Neil Warren gives practical examples of the proposed changes to UK law with regard to VAT on face value vouchers, which will take effect from 1 January 2019.
The proposed changes are needed to comply with the EU Vouchers Directive 2016/1065 issued on 27 June 2016. HMRC is consulting on the details to change UK legislation, and the deadline to reply to that consultation is 23 February 2018.
Confession time. I’ve always found the VAT rules concerning face value vouchers to be very tricky to understand. I suspect a lot of clients, tax advisers and even the courts are in the same boat as me. A VAT tribunal report about vouchers is guaranteed to run to many pages. More rule changes are in the pipeline from 1 January 2019, but I hope they will simplify the issues involved.
SPV or MPV?
The starting point is to understand the difference between a Single Purpose Voucher (SPV) and a Multi-Purpose Voucher (MPV). The definitions of these vouchers are changing from 1 January 2019, meaning we will have more SPVs and fewer MPVs:
SPV - current definition
The current definition of an SPV is a face value voucher that can only be used to purchase one type of goods or services, and the VAT rate is known at the time the voucher is issued by a retailer. An easy example is a CD voucher issued by WH Smith. In this case, output tax will be accounted for by the retailer at the time it is paid for the voucher, rather than when the voucher is redeemed at a later date.
SPV - new definition
The new definition of an SPV will include vouchers that can be redeemed for a range of goods or services, but the VAT rate for all the items is the same. So output tax will still be accounted for when the retailer receives payment for the voucher.
SPV – example
A UK retailer issues a voucher that can be used by the customer to buy CDs, DVDs, computer games or computer accessories. Under existing legislation, this voucher is an MPV so output tax is not payable by the retailer until it is redeemed by the customer. Under the new rules, it will be an SPV because all of the goods for which the vouchers can be redeemed are subject to one rate of VAT (standard rate in this situation).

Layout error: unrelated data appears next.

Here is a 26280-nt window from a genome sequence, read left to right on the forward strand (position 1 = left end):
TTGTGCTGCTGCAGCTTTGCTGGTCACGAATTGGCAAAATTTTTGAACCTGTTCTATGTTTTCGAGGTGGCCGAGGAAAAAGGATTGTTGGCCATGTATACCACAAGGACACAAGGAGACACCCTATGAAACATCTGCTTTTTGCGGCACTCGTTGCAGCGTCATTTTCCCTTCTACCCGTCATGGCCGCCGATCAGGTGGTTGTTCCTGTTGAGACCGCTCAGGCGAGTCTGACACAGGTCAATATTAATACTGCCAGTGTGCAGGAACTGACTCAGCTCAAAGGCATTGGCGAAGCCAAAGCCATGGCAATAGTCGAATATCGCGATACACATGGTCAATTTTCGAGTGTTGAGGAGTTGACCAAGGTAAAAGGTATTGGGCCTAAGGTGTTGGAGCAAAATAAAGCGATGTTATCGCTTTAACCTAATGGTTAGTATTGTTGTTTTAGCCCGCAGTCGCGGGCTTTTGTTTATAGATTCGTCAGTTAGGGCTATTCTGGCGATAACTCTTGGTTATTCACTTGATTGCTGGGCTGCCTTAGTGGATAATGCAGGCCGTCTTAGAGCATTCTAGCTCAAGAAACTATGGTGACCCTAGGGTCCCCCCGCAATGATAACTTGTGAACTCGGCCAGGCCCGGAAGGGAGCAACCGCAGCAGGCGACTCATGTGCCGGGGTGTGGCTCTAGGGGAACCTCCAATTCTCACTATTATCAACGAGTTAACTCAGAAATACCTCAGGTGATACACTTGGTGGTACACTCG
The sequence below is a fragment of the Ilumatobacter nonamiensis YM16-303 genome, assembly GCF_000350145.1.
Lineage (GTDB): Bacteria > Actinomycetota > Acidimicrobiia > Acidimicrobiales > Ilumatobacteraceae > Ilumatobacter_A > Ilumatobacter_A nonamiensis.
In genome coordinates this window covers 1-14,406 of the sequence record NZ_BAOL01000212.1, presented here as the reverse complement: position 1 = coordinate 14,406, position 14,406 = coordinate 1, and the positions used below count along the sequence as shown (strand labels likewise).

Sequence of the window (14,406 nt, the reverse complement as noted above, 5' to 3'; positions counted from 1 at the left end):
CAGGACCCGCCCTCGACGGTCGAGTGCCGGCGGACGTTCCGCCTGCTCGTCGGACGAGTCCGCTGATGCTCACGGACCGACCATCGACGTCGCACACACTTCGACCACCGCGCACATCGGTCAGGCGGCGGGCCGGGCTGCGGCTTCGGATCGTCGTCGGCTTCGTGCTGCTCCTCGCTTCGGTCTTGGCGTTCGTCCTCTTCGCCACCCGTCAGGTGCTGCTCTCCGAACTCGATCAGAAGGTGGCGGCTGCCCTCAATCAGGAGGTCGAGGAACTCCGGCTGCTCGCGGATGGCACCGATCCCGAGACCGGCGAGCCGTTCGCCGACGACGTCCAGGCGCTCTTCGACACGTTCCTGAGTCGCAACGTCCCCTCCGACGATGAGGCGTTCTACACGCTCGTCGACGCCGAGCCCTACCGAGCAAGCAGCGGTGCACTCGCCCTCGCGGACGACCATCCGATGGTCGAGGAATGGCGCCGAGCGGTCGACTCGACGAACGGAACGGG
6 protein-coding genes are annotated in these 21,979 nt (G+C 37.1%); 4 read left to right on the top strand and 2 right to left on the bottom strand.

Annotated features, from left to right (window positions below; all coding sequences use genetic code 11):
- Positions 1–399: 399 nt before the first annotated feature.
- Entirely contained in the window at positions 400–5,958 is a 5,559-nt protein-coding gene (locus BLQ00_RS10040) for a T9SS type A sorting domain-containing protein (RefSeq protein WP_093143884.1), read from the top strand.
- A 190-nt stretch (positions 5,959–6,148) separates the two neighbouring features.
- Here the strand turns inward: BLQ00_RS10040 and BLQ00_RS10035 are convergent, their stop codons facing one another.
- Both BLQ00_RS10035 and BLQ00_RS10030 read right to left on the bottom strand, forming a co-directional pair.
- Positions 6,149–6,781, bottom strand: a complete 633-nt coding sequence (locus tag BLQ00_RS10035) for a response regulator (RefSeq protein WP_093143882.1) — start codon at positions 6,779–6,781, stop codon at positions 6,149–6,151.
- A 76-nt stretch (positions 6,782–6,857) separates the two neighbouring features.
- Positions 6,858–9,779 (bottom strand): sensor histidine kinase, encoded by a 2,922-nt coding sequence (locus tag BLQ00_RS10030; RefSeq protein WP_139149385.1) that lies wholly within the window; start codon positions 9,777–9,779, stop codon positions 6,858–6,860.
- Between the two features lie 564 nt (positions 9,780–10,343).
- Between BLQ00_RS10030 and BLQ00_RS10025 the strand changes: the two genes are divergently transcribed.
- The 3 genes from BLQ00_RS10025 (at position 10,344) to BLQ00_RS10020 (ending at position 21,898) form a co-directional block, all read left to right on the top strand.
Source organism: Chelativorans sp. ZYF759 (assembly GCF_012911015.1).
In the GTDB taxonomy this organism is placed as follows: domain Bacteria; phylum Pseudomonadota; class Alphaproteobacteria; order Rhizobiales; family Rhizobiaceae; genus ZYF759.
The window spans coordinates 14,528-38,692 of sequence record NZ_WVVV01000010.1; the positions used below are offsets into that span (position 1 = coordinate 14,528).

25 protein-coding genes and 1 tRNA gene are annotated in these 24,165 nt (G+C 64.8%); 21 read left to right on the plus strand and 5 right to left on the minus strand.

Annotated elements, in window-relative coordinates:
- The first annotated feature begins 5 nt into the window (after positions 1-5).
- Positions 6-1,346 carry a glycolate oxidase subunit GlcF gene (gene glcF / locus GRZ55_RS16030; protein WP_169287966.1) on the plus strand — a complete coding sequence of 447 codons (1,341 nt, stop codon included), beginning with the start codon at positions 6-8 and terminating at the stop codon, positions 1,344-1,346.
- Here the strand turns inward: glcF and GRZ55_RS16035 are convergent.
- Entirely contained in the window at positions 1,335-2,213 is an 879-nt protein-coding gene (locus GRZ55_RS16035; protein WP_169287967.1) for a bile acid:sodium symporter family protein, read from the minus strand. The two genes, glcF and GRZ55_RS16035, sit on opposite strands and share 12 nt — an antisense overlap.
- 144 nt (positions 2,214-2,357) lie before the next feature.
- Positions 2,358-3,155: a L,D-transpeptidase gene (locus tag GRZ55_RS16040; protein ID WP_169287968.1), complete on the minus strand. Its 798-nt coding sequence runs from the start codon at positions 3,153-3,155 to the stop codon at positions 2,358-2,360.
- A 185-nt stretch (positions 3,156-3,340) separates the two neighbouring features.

MPV - new definition
An MPV will only include vouchers that can be redeemed for goods or services that are subject to different rates of VAT, so it is impossible to know the actual VAT liability on the purchase until the voucher is redeemed. An easy example is a voucher issued by WH Smith that can be used to buy either a book or CD. Will the customer redeem the voucher for the next JK Rowling best seller (zero-rated), or a standard rated CD of Elton John’s greatest hits, or possibly both? This question can only be answered when the customer redeems their voucher, hence the redemption date is the tax point for VAT purposes and not the earlier date when the voucher was purchased, as is the case with SPVs.
Another proposed change is that SPVs will be within the VAT system when they are transferred via distributors. Distributors trading in these vouchers will be treated as buying and selling the underlying goods or services that can be redeemed with the voucher(s) and claim input tax and charge output tax accordingly.
The exception is if the distributors act as commission-based agents, and do not actually buy and sell the vouchers. They are unaffected by the new rules and will continue to account for output tax on their commission payments.
The new rules will not affect transport and admission tickets. They are also not relevant to free offer vouchers given by a business. For example, if a hotel issues a voucher to a departing guest offering a free night’s accommodation at some point in the future, this is a 100% discount voucher and is neither an SPV nor an MPV.
How to respond
You can respond to the consultation by email to [email protected] or post your comments below and AccountingWEB will respond on behalf of the community.
About Neil Warren
Neil Warren is an independent VAT consultant and author who worked for Customs and Excise for 14 years until 1997.